Drives headlong towards the precipice of Death ;
Death, most our dread; Death, thus more dreadful made:
Oh! what a riddle of absurdity!
Leisure is pain; takes off our chariot wheels;
How heavily we drag the load of life!
Blessed Leisure is our curse; like that of Cain,
It makes us wander; wander earth around,
To fly the tyrant Thought. As Atlas groaned
The world beneath, we groan beneath an hour;
to the next amusement,-
The next amusement mortgages our fields:
Yet when Death kindly tenders us relief
We call him cruel; years to moments shrink,
Ages to years. The telescope is turned ;
To man's false optics (from his folly false)
Time, in advance, behind him hides his wings,
And seems to creep decrepit with his age.
Behold him when passed by; what then is seen,
But his broad pinions swifter than the winds !
All mankind in contradiction strong,
Rueful, aghast cry out on his career.
MAN'S IMMORTALITY PROVED BY REFERENCE TO NATURE.
Nature, thy daughter, ever changing birth,
Of Thee, the great immutable, to man
Speaks wisdom; is his oracle supreme;
And he who most consults her is most wise.
Look nature through, 'tis revolution all;
All change, no death. Day follows night, and night
The dying day; stars rise, and set, and rise :
Earth takes th' example. See the summer gay,
With her green chaplet, and ambrosial flowers,
Droops into pallid autumn; winter gray,
Horrid with frost, and turbulent with storm,
Blows autumn and his golden fruits av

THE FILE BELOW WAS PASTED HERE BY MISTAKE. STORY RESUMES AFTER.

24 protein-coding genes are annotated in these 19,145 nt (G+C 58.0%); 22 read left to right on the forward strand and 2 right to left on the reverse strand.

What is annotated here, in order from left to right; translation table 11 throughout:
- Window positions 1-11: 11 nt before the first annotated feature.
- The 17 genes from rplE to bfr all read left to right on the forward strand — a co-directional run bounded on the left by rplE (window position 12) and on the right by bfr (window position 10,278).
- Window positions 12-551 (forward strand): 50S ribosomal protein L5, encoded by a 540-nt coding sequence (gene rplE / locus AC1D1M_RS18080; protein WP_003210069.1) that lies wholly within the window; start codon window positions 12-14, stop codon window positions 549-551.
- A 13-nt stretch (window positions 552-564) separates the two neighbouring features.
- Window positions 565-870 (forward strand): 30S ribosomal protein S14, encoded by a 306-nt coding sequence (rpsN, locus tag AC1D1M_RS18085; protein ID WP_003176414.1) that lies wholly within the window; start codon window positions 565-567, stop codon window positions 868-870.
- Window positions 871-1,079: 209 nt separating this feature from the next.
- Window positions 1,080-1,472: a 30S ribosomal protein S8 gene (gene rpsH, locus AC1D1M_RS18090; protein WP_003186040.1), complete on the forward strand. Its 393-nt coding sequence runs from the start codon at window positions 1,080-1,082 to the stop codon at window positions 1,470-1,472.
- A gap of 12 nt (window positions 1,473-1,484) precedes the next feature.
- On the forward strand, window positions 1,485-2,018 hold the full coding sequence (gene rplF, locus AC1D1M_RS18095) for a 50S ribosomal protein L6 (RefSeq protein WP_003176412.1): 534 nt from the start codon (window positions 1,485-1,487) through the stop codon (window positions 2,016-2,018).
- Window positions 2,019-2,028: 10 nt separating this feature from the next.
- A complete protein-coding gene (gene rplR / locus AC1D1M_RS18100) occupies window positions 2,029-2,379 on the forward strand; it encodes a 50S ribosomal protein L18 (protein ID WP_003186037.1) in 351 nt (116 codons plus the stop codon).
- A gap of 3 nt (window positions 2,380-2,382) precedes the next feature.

Then melts into the spring ; soft spring, with breath
Favonian from warm chambers of the south,
Recalls the first. All to reflourish fades;
As in a wheel, all sinks to reascend :
Emblems of man, who passes, not expires.
With this minute description, emblem just,
Nature revolves, but man advances ! both
Eternal; that a circle, this a line;
That gravitates, this soars. Th' aspiring soul,
Ardent and tremulous, like flame ascends :
Zeal and humility, her wings to heaven.
The world of matter, with its various forms,
All dies into new life. Life born from death,
Rolls the vast mass, and shall forever roll:
No single atom, once in being, lost,
With change of counsel charges the most High.
Matter immortal! And shall spirit die ?
Above the noblest shall less noble rise ?
Shall man alone, for whom all else revives,
No resurrection know ? Shall man alone,
Imperial man! be sown in barren ground,
Less privileged than grain on which he feeds ?
Is man, in whom alone is power to prize
The bliss of being, or with previous pain
Deplore its period, by the spleen of fate
Severely doomed death's single unredeemed ?
Couldst thou persuade me the next life would fail
Our ardent wishes, how should I pour out
My bleeding heart in anguish, new, as deep!
Oh! with what thoughts, thy hope and my despair,
Abhorred Annihilation blasts the soul,
And wide extends the bounds of human wo!
In this black channel would my ravings run:
Grief from the future borrowed
The future vanished, and the present pained:
Fall how profound! Hurled headlong, hurled at once
To night! to nothing ! darker still than night.
If 'twas a dream, why wake me, my worst foe?
Oh! for delusion! Oh! for error still !
Could vengeance strike much stronger than to plant
A thinking being in a world like this,
Not over rich before, now beggared quite,
More cursed than at the fall? The sun goes out!
The thorns shoot up! what thorns in every thought!
Why sense of better? it embitters worse :
Why sense? why life? if but to sigh, then sink
To what I was ? twice nothing ! and much wo!
Wo from heaven's bounties ! wo from what was wont
To flatter most, high intellectual powers.
Thought, virtue, knowledge! blessings by thy scheme
All poisoned into pains. First, knowledge, once
My soul's ambition, now her greatest dread.
To know myself true wisdom ?-no, to shun